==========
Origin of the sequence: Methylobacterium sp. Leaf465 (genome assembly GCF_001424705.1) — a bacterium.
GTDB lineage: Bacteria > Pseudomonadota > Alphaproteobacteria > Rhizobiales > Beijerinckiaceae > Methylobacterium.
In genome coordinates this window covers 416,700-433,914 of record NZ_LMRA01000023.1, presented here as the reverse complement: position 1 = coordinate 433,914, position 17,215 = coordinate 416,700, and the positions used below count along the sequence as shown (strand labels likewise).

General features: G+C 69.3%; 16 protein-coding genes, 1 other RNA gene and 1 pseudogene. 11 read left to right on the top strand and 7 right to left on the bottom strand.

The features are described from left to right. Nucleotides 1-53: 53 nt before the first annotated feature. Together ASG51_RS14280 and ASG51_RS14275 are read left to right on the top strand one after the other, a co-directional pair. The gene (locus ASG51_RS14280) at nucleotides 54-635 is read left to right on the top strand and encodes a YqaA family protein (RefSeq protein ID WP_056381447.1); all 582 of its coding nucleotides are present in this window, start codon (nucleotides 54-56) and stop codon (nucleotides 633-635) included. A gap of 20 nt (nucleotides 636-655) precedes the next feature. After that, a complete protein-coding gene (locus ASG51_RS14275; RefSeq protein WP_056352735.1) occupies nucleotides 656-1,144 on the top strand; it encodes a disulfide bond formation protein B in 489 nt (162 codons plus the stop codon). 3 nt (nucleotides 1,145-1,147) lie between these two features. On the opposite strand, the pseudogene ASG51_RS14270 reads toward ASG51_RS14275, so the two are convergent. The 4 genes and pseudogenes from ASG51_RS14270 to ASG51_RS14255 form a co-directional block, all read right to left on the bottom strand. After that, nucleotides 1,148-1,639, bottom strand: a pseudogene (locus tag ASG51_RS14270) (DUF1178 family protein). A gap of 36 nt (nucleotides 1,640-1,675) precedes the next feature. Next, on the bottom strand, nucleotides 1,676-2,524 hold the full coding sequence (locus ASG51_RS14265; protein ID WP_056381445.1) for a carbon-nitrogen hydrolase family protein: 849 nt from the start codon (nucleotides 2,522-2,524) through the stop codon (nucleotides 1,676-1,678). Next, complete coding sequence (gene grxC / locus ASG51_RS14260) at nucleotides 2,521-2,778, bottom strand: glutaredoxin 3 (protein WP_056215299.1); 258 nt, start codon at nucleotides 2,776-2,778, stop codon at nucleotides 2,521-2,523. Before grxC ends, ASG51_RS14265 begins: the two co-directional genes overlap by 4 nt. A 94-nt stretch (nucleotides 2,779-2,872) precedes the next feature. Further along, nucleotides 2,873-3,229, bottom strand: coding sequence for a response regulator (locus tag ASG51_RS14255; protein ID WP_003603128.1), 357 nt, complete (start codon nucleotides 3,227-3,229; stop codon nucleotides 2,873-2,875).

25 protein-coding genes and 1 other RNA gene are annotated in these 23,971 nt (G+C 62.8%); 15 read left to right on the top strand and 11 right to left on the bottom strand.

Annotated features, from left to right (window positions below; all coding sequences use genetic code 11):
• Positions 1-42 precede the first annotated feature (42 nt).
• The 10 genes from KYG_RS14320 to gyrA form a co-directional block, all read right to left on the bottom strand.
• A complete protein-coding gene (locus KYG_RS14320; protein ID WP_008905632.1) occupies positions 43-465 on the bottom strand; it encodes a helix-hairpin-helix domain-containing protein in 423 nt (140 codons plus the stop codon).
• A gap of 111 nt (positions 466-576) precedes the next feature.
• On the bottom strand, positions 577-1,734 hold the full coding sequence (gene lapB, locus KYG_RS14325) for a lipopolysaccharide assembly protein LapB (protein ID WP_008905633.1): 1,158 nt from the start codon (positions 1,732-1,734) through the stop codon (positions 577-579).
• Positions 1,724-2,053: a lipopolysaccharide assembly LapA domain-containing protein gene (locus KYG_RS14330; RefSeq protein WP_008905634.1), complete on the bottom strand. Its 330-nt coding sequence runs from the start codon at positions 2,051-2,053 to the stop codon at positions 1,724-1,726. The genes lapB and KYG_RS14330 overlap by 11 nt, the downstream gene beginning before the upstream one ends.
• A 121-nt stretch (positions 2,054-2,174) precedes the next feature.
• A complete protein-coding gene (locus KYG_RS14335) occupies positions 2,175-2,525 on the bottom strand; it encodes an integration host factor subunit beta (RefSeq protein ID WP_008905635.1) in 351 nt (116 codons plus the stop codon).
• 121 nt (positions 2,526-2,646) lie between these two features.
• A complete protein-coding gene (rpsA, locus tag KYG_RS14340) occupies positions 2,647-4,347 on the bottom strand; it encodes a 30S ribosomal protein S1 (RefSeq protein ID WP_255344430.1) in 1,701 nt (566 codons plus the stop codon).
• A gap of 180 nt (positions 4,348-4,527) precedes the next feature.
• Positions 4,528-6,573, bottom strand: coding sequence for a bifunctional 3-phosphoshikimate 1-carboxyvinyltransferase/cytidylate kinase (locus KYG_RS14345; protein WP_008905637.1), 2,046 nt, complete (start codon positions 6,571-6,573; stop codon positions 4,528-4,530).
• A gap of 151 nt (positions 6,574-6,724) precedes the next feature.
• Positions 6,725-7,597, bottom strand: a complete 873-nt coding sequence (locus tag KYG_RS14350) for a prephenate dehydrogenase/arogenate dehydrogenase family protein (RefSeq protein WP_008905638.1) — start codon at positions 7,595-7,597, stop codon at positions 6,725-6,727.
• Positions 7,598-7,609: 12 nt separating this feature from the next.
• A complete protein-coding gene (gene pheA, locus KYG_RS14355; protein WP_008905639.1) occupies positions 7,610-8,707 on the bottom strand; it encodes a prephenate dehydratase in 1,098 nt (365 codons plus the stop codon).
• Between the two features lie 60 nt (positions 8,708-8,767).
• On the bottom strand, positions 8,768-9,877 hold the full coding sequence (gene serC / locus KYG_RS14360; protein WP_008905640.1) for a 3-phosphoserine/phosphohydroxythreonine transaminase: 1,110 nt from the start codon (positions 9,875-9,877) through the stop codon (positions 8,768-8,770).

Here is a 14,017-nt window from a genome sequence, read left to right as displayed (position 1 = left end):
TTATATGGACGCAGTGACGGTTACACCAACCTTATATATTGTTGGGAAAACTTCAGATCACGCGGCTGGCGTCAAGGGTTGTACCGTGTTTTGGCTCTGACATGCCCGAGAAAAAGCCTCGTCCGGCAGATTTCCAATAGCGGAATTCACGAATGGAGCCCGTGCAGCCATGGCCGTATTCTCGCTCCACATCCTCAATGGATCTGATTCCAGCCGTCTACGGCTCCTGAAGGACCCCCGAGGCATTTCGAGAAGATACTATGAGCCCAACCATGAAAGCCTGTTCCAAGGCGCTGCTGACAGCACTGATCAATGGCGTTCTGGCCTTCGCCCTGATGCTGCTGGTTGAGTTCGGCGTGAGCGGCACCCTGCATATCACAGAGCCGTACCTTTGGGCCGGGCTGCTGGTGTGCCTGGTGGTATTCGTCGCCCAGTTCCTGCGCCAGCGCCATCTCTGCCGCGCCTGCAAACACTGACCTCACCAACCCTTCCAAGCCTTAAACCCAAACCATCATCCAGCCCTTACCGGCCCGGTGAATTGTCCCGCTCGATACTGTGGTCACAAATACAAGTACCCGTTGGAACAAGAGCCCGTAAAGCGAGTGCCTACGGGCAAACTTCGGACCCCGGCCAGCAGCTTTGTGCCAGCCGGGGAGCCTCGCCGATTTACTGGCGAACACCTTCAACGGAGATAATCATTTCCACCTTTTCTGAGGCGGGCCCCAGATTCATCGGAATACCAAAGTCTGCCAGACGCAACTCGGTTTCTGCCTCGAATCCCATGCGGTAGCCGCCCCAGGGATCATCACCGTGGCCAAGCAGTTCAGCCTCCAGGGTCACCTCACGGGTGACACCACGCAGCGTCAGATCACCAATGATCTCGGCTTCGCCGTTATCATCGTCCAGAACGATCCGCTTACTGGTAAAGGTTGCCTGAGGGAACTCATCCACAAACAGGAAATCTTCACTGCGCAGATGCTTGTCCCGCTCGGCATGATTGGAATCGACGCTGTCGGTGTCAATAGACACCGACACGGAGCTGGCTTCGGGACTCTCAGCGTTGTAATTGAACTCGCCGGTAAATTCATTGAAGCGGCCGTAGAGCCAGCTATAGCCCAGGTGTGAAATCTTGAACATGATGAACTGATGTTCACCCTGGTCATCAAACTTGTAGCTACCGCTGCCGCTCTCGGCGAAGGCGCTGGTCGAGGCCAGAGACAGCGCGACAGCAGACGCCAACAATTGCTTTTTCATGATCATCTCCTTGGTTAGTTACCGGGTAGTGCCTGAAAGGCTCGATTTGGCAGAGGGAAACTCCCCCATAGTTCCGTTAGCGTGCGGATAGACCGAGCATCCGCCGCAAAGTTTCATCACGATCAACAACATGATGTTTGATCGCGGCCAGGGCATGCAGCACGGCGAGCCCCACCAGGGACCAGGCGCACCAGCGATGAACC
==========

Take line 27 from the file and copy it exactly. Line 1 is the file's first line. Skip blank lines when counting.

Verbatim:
TTATATGGACGCAGTGACGGTTACACCAACCTTATATATTGTTGGGAAAACTTCAGATCACGCGGCTGGCGTCAAGGGTTGTACCGTGTTTTGGCTCTGACATGCCCGAGAAAAAGCCTCGTCCGGCAGATTTCCAATAGCGGAATTCACGAATGGAGCCCGTGCAGCCATGGCCGTATTCTCGCTCCACATCCTCAATGGATCTGATTCCAGCCGTCTACGGCTCCTGAAGGACCCCCGAGGCATTTCGAGAAGATACTATGAGCCCAACCATGAAAGCCTGTTCCAAGGCGCTGCTGACAGCACTGATCAATGGCGTTCTGGCCTTCGCCCTGATGCTGCTGGTTGAGTTCGGCGTGAGCGGCACCCTGCATATCACAGAGCCGTACCTTTGGGCCGGGCTGCTGGTGTGCCTGGTGGTATTCGTCGCCCAGTTCCTGCGCCAGCGCCATCTCTGCCGCGCCTGCAAACACTGACCTCACCAACCCTTCCAAGCCTTAAACCCAAACCATCATCCAGCCCTTACCGGCCCGGTGAATTGTCCCGCTCGATACTGTGGTCACAAATACAAGTACCCGTTGGAACAAGAGCCCGTAAAGCGAGTGCCTACGGGCAAACTTCGGACCCCGGCCAGCAGCTTTGTGCCAGCCGGGGAGCCTCGCCGATTTACTGGCGAACACCTTCAACGGAGATAATCATTTCCACCTTTTCTGAGGCGGGCCCCAGATTCATCGGAATACCAAAGTCTGCCAGACGCAACTCGGTTTCTGCCTCGAATCCCATGCGGTAGCCGCCCCAGGGATCATCACCGTGGCCAAGCAGTTCAGCCTCCAGGGTCACCTCACGGGTGACACCACGCAGCGTCAGATCACCAATGATCTCGGCTTCGCCGTTATCATCGTCCAGAACGATCCGCTTACTGGTAAAGGTTGCCTGAGGGAACTCATCCACAAACAGGAAATCTTCACTGCGCAGATGCTTGTCCCGCTCGGCATGATTGGAATCGACGCTGTCGGTGTCAATAGACACCGACACGGAGCTGGCTTCGGGACTCTCAGCGTTGTAATTGAACTCGCCGGTAAATTCATTGAAGCGGCCGTAGAGCCAGCTATAGCCCAGGTGTGAAATCTTGAACATGATGAACTGATGTTCACCCTGGTCATCAAACTTGTAGCTACCGCTGCCGCTCTCGGCGAAGGCGCTGGTCGAGGCCAGAGACAGCGCGACAGCAGACGCCAACAATTGCTTTTTCATGATCATCTCCTTGGTTAGTTACCGGGTAGTGCCTGAAAGGCTCGATTTGGCAGAGGGAAACTCCCCCATAGTTCCGTTAGCGTGCGGATAGACCGAGCATCCGCCGCAAAGTTTCATCACGATCAACAACATGATGTTTGATCGCGGCCAGGGCATGCAGCACGGCGAGCCCCACCAGGGACCAGGCGCACCAGCGATGAACC